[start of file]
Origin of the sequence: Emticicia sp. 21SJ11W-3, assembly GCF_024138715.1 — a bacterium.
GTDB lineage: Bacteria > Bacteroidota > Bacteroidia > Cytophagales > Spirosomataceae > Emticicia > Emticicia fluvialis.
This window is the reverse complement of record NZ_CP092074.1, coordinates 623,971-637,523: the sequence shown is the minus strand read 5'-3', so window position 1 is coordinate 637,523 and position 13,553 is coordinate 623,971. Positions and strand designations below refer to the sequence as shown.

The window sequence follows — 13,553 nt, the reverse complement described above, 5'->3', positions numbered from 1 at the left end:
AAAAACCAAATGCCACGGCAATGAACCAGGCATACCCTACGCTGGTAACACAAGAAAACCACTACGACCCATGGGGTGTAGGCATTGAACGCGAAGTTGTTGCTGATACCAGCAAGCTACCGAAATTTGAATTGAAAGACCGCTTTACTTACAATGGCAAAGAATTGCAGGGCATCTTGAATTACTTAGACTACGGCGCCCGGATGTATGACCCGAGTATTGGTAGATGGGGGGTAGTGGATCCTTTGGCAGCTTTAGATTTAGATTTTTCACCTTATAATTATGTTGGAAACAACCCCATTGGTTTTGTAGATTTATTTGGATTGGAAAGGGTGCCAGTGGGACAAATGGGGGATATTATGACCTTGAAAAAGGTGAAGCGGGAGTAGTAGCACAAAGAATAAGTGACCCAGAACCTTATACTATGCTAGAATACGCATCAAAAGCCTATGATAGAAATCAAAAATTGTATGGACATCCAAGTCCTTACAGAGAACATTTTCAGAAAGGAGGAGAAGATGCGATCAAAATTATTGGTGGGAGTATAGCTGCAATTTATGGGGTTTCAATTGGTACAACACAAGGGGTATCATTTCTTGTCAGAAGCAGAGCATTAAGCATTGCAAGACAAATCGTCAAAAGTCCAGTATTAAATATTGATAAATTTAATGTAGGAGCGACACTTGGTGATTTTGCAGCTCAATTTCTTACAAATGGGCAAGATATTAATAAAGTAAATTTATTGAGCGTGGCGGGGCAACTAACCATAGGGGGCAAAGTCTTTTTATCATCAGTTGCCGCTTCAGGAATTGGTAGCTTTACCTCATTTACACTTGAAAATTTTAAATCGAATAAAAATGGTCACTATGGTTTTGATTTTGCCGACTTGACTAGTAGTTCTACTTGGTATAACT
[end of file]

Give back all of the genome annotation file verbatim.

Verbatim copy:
Origin of the sequence: Emticicia sp. 21SJ11W-3, assembly GCF_024138715.1 — a bacterium.
GTDB lineage: Bacteria > Bacteroidota > Bacteroidia > Cytophagales > Spirosomataceae > Emticicia > Emticicia fluvialis.
This window is the reverse complement of record NZ_CP092074.1, coordinates 623,971-637,523: the sequence shown is the minus strand read 5'-3', so window position 1 is coordinate 637,523 and position 13,553 is coordinate 623,971. Positions and strand designations below refer to the sequence as shown.

The window sequence follows — 13,553 nt, the reverse complement described above, 5'->3', positions numbered from 1 at the left end:
AAAAACCAAATGCCACGGCAATGAACCAGGCATACCCTACGCTGGTAACACAAGAAAACCACTACGACCCATGGGGTGTAGGCATTGAACGCGAAGTTGTTGCTGATACCAGCAAGCTACCGAAATTTGAATTGAAAGACCGCTTTACTTACAATGGCAAAGAATTGCAGGGCATCTTGAATTACTTAGACTACGGCGCCCGGATGTATGACCCGAGTATTGGTAGATGGGGGGTAGTGGATCCTTTGGCAGCTTTAGATTTAGATTTTTCACCTTATAATTATGTTGGAAACAACCCCATTGGTTTTGTAGATTTATTTGGATTGGAAAGGGTGCCAGTGGGACAAATGGGGGATATTATGACCTTGAAAAAGGTGAAGCGGGAGTAGTAGCACAAAGAATAAGTGACCCAGAACCTTATACTATGCTAGAATACGCATCAAAAGCCTATGATAGAAATCAAAAATTGTATGGACATCCAAGTCCTTACAGAGAACATTTTCAGAAAGGAGGAGAAGATGCGATCAAAATTATTGGTGGGAGTATAGCTGCAATTTATGGGGTTTCAATTGGTACAACACAAGGGGTATCATTTCTTGTCAGAAGCAGAGCATTAAGCATTGCAAGACAAATCGTCAAAAGTCCAGTATTAAATATTGATAAATTTAATGTAGGAGCGACACTTGGTGATTTTGCAGCTCAATTTCTTACAAATGGGCAAGATATTAATAAAGTAAATTTATTGAGCGTGGCGGGGCAACTAACCATAGGGGGCAAAGTCTTTTTATCATCAGTTGCCGCTTCAGGAATTGGTAGCTTTACCTCATTTACACTTGAAAATTTTAAATCGAATAAAAATGGTCACTATGGTTTTGATTTTGCCGACTTGACTAGTAGTTCTACTTGGTATAACT